My mother was (and still is) morbidly obese yet her children (including me) were skinny, tall kids. I still have no weight issues and I have given birth to 3 large children and I am almost 40.

    My oldest child was almost 9 lbs when he was born, he is now 18 and 6’2″ and 130 lbs (extremely skinny). He eats candy but his all time favorite food is a pomegranate (he likes almost all fruit and will eat those before candy).

    My daughters are also thin. Meanwhile, while pregnant, I ate junk food like crazy, snickers once daily.

    The only difference is I somehow do not over eat calories while my obese mother consistently overeats. She also has mental health issues. I believe the author should look at mental health issues instead of diet when trying to find out why people are obese/over weight.

    Reply
    • Alexandria Ingham   January 27, 2014 at 12:38 pm

      Hi Amanda,

      I’d just like to point out that I am reporting on the study. I’m not looking into the diet to figure out why people are obese. Personally, I think a lot of it is diet but I know mental issues are also a problem. I’ve recently spent a year and three months losing weight to get to my goal but it’s taken six years of yo-yo dieting because mentally I kept giving up along the way.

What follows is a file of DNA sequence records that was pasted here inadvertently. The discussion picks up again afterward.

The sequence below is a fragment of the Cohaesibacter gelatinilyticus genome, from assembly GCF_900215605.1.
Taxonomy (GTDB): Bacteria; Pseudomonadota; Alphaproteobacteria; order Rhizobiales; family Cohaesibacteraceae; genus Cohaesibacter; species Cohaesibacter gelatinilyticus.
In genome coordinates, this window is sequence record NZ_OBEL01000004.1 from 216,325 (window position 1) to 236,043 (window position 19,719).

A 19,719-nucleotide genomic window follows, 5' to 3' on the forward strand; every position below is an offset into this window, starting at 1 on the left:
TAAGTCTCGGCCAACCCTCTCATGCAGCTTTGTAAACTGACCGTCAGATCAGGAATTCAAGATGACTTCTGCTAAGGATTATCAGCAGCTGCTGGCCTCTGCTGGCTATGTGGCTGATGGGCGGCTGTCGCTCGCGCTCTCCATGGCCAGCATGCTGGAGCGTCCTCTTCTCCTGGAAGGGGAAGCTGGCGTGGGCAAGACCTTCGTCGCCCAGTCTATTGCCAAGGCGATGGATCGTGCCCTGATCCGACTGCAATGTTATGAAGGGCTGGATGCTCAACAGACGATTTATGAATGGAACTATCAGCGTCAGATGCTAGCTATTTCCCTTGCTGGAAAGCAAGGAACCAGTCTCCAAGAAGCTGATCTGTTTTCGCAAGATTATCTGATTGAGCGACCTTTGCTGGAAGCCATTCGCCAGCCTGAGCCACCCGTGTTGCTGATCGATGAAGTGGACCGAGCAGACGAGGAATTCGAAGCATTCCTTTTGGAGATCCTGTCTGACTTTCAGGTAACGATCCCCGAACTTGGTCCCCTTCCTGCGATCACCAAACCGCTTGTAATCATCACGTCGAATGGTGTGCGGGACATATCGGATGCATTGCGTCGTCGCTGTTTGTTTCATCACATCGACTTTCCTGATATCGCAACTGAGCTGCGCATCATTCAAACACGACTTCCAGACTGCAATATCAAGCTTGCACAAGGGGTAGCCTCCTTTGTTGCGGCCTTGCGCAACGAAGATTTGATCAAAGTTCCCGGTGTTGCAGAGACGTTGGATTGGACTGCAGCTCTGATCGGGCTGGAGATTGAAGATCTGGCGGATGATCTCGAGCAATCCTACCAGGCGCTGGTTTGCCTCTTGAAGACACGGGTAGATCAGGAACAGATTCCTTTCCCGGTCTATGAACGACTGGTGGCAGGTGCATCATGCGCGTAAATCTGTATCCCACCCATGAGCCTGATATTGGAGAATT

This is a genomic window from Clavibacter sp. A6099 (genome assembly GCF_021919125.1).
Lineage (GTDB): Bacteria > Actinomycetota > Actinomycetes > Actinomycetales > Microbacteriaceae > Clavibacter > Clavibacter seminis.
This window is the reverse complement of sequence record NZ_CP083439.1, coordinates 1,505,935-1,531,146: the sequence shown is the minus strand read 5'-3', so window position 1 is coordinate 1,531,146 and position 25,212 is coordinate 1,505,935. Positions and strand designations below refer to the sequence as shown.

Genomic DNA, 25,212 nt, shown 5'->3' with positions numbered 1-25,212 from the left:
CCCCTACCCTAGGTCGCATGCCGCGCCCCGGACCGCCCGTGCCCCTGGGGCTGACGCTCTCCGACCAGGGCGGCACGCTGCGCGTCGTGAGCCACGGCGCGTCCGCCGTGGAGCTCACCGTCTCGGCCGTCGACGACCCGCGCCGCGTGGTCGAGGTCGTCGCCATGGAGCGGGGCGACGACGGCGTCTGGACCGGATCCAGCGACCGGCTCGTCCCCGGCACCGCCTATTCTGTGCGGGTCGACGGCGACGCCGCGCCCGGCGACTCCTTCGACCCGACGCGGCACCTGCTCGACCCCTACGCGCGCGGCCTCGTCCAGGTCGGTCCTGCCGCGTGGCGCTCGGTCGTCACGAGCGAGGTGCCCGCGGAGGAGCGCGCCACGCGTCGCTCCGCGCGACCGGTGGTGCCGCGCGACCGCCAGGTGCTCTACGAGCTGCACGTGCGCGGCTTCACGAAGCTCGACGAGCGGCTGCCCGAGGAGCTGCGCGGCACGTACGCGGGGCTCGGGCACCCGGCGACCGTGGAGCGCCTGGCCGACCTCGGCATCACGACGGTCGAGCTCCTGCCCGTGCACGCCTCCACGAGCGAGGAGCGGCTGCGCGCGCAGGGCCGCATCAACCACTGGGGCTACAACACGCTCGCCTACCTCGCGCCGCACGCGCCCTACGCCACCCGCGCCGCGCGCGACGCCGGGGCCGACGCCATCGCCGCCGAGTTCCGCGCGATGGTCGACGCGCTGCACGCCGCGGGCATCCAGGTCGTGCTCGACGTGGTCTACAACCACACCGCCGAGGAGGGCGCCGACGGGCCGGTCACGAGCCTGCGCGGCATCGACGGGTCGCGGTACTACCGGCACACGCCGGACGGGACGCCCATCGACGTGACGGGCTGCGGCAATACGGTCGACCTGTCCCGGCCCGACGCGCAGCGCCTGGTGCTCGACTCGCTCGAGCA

Reply
  2. Barb Davis   January 26, 2014 at 10:21 am

    Interesting study. I am grateful my three children did not read this report! My diet was atrocious (almost entirely animal products, refined fats and sugars–and one meal a day, all day long) during each of their pregnancies. All three are in their 40s and have always been slim and trim, even my two daughters after multiple pregnancies, without having to “watch their weight.” However, I will note that the whole family changed to a whole-foods vegan dietary when the children were three and under. Genetics and parental practices may load the gun, but personal lifestyle still pulls the trigger in these lifestyle diseases!